A lot of countries would be thrilled to hear that a Hollywood studio was planning a movie based around them, but Slovenia isn’t one of them. Not, at least, when the movie claims a “fiery coup” has just erupted there.
So goes the plot of DreamWorks’ upcoming film “The Terminal,” in which Tom Hanks plays a traveler whose country obliterates itself in war while he’s en route to New York.
When DreamWorks was first developing the script, the studio thought Viktor Navorski (Hanks) sounded like a good Slovenian. So they contacted Mark Ryavek, counsel general emeritus of Slovenia.
These days Ryavek sells books about Slovenia on the Internet (www.booksofslovenia.com), many of which he sold to DreamWorks for research on his “peace-loving little Alpine country.”
“They bought about $1,000 worth of books. Atlases, architecture books, picture books, a CD of some folk songs,” he says.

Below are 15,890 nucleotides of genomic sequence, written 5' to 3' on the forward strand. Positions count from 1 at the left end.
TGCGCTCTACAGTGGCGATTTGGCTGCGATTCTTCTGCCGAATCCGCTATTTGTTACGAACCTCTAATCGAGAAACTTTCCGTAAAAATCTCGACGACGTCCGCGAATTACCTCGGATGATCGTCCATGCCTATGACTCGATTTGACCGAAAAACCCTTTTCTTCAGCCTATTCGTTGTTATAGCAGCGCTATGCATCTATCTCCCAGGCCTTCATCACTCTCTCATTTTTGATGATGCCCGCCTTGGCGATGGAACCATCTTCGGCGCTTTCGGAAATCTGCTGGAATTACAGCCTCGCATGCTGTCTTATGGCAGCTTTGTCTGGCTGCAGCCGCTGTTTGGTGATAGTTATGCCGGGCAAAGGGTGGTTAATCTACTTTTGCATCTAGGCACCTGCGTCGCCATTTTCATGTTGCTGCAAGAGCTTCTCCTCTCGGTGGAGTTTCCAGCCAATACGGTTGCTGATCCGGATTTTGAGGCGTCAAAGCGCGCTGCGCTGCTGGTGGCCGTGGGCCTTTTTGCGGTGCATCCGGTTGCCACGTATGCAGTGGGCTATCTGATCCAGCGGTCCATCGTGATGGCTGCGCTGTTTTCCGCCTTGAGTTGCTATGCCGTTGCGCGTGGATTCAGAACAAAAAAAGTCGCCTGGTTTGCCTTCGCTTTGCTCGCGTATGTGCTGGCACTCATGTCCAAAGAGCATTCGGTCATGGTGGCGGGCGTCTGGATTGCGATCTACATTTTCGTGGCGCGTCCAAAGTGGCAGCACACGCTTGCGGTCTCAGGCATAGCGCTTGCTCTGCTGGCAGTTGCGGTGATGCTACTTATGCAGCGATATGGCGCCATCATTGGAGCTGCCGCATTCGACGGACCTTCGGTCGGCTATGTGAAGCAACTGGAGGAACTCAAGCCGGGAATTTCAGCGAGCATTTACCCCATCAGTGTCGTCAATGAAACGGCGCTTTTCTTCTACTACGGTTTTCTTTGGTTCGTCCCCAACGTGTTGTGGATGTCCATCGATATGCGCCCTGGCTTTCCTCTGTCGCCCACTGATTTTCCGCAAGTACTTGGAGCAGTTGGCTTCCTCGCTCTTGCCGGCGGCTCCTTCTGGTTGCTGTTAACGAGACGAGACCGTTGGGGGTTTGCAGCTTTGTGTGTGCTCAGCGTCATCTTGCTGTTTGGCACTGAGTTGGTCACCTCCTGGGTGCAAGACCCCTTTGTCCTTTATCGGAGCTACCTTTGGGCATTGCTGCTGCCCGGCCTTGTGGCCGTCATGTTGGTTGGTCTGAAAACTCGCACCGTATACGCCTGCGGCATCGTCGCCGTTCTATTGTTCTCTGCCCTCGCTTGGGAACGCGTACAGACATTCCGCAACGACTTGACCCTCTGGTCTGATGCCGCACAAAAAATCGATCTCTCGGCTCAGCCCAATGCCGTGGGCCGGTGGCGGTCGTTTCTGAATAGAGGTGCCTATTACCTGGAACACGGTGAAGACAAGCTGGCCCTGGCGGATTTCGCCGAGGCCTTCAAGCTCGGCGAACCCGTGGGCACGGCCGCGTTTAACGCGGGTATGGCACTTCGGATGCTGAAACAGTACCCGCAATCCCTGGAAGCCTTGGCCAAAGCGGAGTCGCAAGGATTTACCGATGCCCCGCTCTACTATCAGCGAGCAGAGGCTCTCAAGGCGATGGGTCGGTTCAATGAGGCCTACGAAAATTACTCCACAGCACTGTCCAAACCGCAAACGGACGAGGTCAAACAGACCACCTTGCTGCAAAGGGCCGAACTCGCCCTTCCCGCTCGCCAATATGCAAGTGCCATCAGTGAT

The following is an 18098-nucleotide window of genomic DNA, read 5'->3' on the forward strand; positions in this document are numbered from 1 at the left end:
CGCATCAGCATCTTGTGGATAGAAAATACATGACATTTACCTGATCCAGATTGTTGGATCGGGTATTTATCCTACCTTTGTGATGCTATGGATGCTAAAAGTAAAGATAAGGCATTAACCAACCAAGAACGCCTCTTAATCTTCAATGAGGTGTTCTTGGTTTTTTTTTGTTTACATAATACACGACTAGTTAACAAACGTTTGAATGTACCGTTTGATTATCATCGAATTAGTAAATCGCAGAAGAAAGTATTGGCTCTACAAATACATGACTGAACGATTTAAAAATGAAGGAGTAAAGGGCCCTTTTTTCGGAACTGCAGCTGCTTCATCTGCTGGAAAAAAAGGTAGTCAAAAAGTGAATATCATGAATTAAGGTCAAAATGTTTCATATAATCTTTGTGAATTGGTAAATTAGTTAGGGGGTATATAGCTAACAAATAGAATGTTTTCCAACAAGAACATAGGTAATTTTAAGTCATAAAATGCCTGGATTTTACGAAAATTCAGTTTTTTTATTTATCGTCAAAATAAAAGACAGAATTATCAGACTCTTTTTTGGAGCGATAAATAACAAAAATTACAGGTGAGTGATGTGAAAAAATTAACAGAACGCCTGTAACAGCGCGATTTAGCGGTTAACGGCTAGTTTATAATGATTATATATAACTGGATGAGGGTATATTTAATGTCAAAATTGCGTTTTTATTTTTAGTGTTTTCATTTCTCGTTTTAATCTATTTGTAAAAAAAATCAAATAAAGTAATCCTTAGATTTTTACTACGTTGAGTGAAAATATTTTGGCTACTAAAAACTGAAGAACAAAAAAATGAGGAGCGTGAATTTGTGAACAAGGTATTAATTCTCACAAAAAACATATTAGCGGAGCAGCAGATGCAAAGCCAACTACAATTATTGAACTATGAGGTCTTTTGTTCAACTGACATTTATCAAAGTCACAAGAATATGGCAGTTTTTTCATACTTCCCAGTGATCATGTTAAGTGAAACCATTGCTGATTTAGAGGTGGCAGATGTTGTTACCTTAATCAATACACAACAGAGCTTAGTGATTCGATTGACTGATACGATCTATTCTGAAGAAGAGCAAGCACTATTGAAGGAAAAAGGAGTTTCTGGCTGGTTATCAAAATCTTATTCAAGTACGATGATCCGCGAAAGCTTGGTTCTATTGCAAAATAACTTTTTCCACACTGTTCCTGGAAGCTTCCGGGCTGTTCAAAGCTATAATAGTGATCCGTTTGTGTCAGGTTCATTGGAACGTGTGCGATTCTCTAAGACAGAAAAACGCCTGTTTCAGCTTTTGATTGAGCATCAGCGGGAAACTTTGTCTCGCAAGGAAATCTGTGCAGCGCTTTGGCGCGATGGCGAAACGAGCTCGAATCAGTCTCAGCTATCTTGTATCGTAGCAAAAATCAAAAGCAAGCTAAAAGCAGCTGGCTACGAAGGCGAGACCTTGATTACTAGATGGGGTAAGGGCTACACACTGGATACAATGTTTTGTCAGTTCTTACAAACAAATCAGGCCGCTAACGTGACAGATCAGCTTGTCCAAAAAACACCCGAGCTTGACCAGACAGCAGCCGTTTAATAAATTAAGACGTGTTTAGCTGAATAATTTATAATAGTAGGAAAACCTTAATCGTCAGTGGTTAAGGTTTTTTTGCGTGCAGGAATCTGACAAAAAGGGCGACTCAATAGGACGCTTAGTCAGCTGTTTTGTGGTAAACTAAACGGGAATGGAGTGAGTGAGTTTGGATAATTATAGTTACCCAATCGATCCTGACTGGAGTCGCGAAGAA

“In the original script Tom Hanks was supposed to be a craftsman, and they were trying to figure out what kind of craftsman, so they bought a book about craftsmen of Slovenia.”
Ryavek had no trouble with the craftsman plot point. What he didn’t like was the unstable nation aspect.
“If you are suggesting that in 2004 Slovenia would have a coup, you’re showing your ignorance of the country,” he says.
In fact, unlike its war-torn neighbors Croatia and Bosnia-Herzegovina, Slovenia has had peace for the last decade.
In the end, DreamWorks scrapped the Slovenia idea and made up a fictional country instead: Krakozhia.
Ryavek hopes Slovenia eventually makes it into another, gentler movie.
“An ‘Amelie’ or a ‘Chocolat,’ ” he says.